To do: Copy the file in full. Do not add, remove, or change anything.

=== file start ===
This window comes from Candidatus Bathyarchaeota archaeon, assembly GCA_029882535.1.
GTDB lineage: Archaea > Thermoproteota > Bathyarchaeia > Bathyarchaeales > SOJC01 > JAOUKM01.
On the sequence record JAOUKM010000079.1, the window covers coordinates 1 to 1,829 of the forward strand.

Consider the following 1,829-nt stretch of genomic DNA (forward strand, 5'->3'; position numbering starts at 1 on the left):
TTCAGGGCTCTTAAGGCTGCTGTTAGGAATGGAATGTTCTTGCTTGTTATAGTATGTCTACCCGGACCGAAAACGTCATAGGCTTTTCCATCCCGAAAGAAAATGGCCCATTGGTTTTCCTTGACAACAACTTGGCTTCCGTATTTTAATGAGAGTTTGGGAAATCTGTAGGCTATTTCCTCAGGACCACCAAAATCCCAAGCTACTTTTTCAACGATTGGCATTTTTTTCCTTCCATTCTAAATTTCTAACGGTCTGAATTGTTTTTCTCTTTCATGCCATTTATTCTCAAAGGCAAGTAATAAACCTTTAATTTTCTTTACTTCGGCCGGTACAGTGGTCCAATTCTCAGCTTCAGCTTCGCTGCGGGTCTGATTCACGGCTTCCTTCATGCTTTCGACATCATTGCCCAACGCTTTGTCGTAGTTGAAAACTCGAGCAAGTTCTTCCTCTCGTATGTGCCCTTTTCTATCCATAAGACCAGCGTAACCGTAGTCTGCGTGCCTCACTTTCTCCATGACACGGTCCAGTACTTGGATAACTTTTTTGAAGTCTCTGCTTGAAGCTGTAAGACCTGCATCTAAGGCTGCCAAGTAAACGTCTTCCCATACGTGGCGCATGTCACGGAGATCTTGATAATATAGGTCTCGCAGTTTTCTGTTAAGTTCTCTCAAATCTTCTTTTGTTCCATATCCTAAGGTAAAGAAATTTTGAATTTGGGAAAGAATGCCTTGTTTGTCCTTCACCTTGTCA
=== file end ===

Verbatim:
This window comes from Candidatus Bathyarchaeota archaeon, assembly GCA_029882535.1.
GTDB lineage: Archaea > Thermoproteota > Bathyarchaeia > Bathyarchaeales > SOJC01 > JAOUKM01.
On the sequence record JAOUKM010000079.1, the window covers coordinates 1 to 1,829 of the forward strand.

Consider the following 1,829-nt stretch of genomic DNA (forward strand, 5'->3'; position numbering starts at 1 on the left):
TTCAGGGCTCTTAAGGCTGCTGTTAGGAATGGAATGTTCTTGCTTGTTATAGTATGTCTACCCGGACCGAAAACGTCATAGGCTTTTCCATCCCGAAAGAAAATGGCCCATTGGTTTTCCTTGACAACAACTTGGCTTCCGTATTTTAATGAGAGTTTGGGAAATCTGTAGGCTATTTCCTCAGGACCACCAAAATCCCAAGCTACTTTTTCAACGATTGGCATTTTTTTCCTTCCATTCTAAATTTCTAACGGTCTGAATTGTTTTTCTCTTTCATGCCATTTATTCTCAAAGGCAAGTAATAAACCTTTAATTTTCTTTACTTCGGCCGGTACAGTGGTCCAATTCTCAGCTTCAGCTTCGCTGCGGGTCTGATTCACGGCTTCCTTCATGCTTTCGACATCATTGCCCAACGCTTTGTCGTAGTTGAAAACTCGAGCAAGTTCTTCCTCTCGTATGTGCCCTTTTCTATCCATAAGACCAGCGTAACCGTAGTCTGCGTGCCTCACTTTCTCCATGACACGGTCCAGTACTTGGATAACTTTTTTGAAGTCTCTGCTTGAAGCTGTAAGACCTGCATCTAAGGCTGCCAAGTAAACGTCTTCCCATACGTGGCGCATGTCACGGAGATCTTGATAATATAGGTCTCGCAGTTTTCTGTTAAGTTCTCTCAAATCTTCTTTTGTTCCATATCCTAAGGTAAAGAAATTTTGAATTTGGGAAAGAATGCCTTGTTTGTCCTTCACCTTGTCA